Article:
Written by Graham Van Schaik
Adding point-of-care ultrasonography (POCUS) to standard diagnostic pathways for acute dyspnea (AD) led to statistically significantly more correct diagnoses, shorter time-to-correct diagnosis, and, in some studies, shorter time-to-correct treatment than standard diagnostic pathways alone.
Why does this matter?
Acute dyspnea (AD), characterized by subjective distressing breathing discomfort, accounts for >1.2 million ED visits annually. The diagnostic workup of AD can be challenging, particularly in a population of patients with multiple potential causes or new onset of AD. This study sought to examine existing evidence for a Clinical Practice Guideline to determine:
The effectiveness of adding POCUS to the clinical exam to improve health outcomes of CHF, PNA, PE, pleural effusions, or PTX and if there are any potentially harmful health effects of POCUS in terms of false-positives or false-negatives.
The diagnostic accuracy of POCUS to detect the aforementioned etiologies of AD.
For those times when whispering pectoriloquy and egophony just aren’t quite enough…
The authors of this study used methods recommended by the Cochrane Diagnostic Test Accuracy Working Group to conduct a review which identified 5,231 potential studies and ultimately included 49 papers. Of these studies, RCTs, and prospective, cohort-type studies that assessed health outcomes or test accuracy measures in hospital settings were included. Data was generally synthesized narratively and were classified into “parallel” use (adding POCUS to standard workup) or “replacement” use (POCUS entirely replaces one or more diagnostic tests). The study selection and data analyses used in the study were quite intricate and in the interest of space (and your attention span), further summary will focus on the big picture.
Only three out of five RCTs that reported health outcomes (specifically in-hospital mortality) were noted to contain low bias. These 3 studies, n = 1,275, showed a RR of 0.77 (95% CI 0.12 to 5.09) for in hospital mortality in the parallel group when compared to standard work-up (rather than replacement).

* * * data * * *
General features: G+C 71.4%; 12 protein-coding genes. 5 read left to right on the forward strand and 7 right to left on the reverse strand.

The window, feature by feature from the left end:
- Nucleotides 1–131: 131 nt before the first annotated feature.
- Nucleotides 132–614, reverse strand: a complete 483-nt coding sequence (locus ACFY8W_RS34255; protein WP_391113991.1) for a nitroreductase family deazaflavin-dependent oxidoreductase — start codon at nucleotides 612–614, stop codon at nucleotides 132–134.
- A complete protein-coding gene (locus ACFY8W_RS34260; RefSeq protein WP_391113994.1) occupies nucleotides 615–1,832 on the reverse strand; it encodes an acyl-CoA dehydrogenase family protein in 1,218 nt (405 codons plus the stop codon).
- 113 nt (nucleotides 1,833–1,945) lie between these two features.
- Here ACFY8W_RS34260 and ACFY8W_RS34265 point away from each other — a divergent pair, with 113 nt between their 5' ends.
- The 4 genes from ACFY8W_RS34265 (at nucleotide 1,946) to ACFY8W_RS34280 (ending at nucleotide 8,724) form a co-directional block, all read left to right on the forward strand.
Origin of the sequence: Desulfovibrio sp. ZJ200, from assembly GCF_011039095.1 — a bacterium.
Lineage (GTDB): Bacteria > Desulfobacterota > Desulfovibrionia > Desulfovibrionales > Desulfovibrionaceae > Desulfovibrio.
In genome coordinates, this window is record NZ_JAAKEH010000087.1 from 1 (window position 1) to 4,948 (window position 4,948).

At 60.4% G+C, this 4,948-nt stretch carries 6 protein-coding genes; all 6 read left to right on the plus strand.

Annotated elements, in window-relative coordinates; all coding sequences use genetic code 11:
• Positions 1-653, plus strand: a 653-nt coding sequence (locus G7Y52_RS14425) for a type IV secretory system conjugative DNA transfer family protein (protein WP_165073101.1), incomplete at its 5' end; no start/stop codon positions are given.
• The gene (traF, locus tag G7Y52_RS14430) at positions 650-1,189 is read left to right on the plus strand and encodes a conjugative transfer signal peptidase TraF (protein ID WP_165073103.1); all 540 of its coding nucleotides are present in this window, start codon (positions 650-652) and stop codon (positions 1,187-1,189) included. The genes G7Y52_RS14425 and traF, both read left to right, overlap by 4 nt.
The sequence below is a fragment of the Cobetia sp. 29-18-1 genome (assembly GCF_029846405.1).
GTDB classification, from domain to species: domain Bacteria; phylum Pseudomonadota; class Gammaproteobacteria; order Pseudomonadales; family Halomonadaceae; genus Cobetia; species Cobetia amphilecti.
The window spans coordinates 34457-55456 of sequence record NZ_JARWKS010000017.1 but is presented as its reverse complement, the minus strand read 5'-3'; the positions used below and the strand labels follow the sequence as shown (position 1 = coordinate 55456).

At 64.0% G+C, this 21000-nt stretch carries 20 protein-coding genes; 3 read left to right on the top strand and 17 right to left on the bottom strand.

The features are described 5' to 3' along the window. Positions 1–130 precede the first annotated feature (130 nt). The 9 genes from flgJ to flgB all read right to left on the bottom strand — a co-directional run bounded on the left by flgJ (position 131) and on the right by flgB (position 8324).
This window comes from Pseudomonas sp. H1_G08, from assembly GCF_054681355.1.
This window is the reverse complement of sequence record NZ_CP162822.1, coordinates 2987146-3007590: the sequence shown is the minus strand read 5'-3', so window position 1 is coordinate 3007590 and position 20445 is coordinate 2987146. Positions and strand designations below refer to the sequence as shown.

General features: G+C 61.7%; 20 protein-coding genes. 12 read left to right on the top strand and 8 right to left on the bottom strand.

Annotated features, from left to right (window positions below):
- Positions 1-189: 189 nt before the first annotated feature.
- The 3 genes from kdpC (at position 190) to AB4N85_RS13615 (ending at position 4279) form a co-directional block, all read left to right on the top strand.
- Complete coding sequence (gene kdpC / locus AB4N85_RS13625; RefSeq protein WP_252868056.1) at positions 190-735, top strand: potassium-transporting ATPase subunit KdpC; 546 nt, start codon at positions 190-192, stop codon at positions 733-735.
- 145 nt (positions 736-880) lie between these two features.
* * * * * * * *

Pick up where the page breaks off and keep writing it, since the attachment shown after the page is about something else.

Four RCTs with n = 965 were used to evaluate LOS and in the two with larger n and low bias, median LOS was 2.9 vs 3.1 days (not significant) for patients who had parallel use of POCUS rather than standard diagnostic pathways.
Only one study reported on readmission rates (no difference, P = 0.93), and none reported on harmful health effects of POCUS.
Lastly, and perhaps most interesting for us in the ED, two RCTs and a prospective cohort-type study noted that the addition of POCUS by ED physicians with extensive training led to the correct diagnosis for AD by the 4-hour mark in 88% vs 64% (p < 0.001). Additionally, more participants in the POCUS group had appropriate treatment by 4 hours (78% vs 57%; P < 0.001). Across all studies, adding POCUS also consistently improved sensitivities to detect CHF, PNA, PE, pleural effusion, and PTX when compared to standard work-up alone.
My take-home: While this study is not groundbreaking, nor without its own limitations (heterogeneity, varying reference standards, varying methodological quality, lack of reporting on indeterminate results, questionable generalizability and publication bias), it does seem to indicate that adding POCUS to our ED workup of AD is worthwhile. Personally, from my perspective, anything that allows me to more quickly and accurately diagnose and treat (and thus disposition) someone is worth a look.
Point-of-Care Ultrasonography in Patients With Acute Dyspnea: An Evidence Report for a Clinical Practice Guideline by the American College of Physicians. Ann Intern Med. 2021 Apr 27. doi: 10.7326/M20-5504. Online ahead of print.
Appropriate Use of Point-of-Care Ultrasonography in Patients With Acute Dyspnea in Emergency Department or Inpatient Settings: A Clinical Guideline From the American College of Physicians. Ann Intern Med. 2021 Apr 27. doi: 10.7326/M20-7844. Online ahead of print.